Monday, September 5, 2011

Ten Great Mini-Series to See Before You Die

I will never apologize for my love of television. In fact, I'm sorry for those who have missed out on great moments in television like these mini-series. When they aired, it was a collective event for Americans. You talked about what you had seen the night before around the water cooler. Unlike today's segmented audiences, everyone was watching the same show, the same mini-series. 

The mini-series I've listed here, captivated us as a nation and kept us glued to a 23-inch screen in our living rooms. I realize many of you have NEVER seen, much less heard of some of these mini-series because they may have been made before you were ever born. So, don't ignore them because you think they're "dated." They are still some of the finest cinematic moments in either television or film that you will ever see.

These are my ten favorite mini-series of all time. (However, because of technical difficulties with Blogspot today [it erased half of my blog twice] I am too tired to try it a third time, so for now, I leave you with my top 5 and later on this week, I'll complete the list with the remaining five.)

Most of these videos can be rented at Netflix, downloaded at iTunes, or in many cases, borrowed from at your local library. Also, Band of Brothers is shown frequently on the History Channel and Spike. Lonesome Dove airs on AMC and CMT.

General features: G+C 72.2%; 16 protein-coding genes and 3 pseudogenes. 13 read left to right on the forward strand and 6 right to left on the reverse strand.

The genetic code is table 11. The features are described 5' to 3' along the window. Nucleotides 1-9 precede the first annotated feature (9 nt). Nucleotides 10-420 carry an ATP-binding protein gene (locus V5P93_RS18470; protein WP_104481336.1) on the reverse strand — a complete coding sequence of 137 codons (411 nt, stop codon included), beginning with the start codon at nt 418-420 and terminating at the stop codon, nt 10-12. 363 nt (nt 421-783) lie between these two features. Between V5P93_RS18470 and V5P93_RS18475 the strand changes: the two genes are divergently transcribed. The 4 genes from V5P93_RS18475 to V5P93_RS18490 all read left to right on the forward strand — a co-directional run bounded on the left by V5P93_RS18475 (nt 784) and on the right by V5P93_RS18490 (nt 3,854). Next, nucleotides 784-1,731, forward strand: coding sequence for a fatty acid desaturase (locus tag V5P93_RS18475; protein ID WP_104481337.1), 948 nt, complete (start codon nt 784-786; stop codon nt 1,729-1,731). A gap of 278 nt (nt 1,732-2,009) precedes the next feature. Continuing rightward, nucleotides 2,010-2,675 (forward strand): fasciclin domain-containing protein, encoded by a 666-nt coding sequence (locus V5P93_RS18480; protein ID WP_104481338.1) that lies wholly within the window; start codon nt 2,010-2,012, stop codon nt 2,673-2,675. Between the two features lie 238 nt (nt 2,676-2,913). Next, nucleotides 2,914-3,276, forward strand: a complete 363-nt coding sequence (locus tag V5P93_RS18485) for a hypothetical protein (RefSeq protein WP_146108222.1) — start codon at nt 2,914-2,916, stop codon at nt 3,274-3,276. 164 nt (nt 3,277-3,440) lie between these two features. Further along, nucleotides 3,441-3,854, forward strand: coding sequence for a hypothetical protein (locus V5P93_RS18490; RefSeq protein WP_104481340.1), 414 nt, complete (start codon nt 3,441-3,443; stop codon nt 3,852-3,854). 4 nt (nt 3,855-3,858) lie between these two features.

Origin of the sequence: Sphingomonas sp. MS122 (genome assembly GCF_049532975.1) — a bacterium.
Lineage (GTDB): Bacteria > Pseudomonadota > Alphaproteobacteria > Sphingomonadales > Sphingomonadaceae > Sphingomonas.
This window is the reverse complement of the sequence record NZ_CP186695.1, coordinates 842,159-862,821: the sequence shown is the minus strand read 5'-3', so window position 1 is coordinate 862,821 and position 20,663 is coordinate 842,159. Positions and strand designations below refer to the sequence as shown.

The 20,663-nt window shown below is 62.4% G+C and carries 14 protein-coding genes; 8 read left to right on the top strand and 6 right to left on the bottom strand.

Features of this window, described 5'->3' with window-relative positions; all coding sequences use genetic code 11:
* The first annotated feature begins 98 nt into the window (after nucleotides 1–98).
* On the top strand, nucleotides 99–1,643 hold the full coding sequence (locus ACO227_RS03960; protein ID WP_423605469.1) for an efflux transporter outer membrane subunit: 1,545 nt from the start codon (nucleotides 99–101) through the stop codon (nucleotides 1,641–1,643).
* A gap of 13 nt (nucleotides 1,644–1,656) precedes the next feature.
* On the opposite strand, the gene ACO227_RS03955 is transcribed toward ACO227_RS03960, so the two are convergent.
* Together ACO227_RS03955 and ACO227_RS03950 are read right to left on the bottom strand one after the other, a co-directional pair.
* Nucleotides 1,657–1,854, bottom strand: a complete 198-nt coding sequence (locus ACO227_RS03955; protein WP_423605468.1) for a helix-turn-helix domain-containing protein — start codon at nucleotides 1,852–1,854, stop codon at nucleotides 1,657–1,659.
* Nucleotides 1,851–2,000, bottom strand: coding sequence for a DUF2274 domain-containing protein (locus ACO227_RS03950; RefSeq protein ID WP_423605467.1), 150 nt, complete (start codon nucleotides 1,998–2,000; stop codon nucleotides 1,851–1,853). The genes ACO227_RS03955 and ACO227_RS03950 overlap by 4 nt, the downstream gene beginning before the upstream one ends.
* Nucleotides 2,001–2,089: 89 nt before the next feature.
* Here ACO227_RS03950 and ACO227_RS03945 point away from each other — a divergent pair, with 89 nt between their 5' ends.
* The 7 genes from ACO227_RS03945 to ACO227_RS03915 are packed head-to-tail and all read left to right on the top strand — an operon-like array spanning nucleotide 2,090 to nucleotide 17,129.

1) Band of Brothers - 2001

It was easy choice giving this incredible awesome HBO miniseries first place. Even though it's a newer series, I think in the end it will have a lasting impact. But beyond that, the cinematic production is amazing. It's like watching "Saving Private Ryan" ten times overThis joint Steven Spielberg-Tom Hanks production tells the real-life story of Easy Company (E Company, 2nd Battalion, 506th Parachute Infantry Regiment, 101st Airborne Division) from D-Day to the end of the war in Europe. Everything possible was done to make the Band of Brothers miniseries as authentic as possible.Nearly all of the main cast members were chosen because they looked like the Easy Company soldiers they would portray.  

Easy Company took part in some of the most difficult battles, including the D-Day invasion of Normandy, the failed invasion of Holland, and the Battle of the Bulge, as well as the liberation of a concentration camp and the capture of Hitler’s Eagle’s Nest. But what makes these episodes work is not their historical sweep but their emphasis on riveting details (such as the rattle of a plane as the paratroopers wait to leap, or a flower in the buttonhole of a German soldier) and procedures (from military tactics to the workings of bureaucratic hierarchies).

Band of Brothers is better than Saving Private Ryan, and better than most any other war movie. There's a reason why Band of Brothers earned so many awards and so much acclaim. It takes the amazing true story of heroes and honors them by showing the bonds that were formed in the darkest of times. Having never served in the military, the mini-series is a sober reminder of the price that has been paid by so many so that we can enjoy freedom and even take it for granted. When I hear the President speak about shared sacrifice, I realize how clueless he is. Most of us, myself included, are clueless as to what shared sacrifice means. Band of Brothers is about real shared sacrifice--the kind that made our country great. Don't pass up this mini-series. It may be the reason why television was invented for something as great as this!

2) I Claudius - 1976
I was never big on Shakespeare or plays. This series is like watching a play. There's not much in the way of action, it's mostly dialogue, but so intriguing. It lures you into the world of the Caesars and a period in history with many similarities to Hitler and our present day.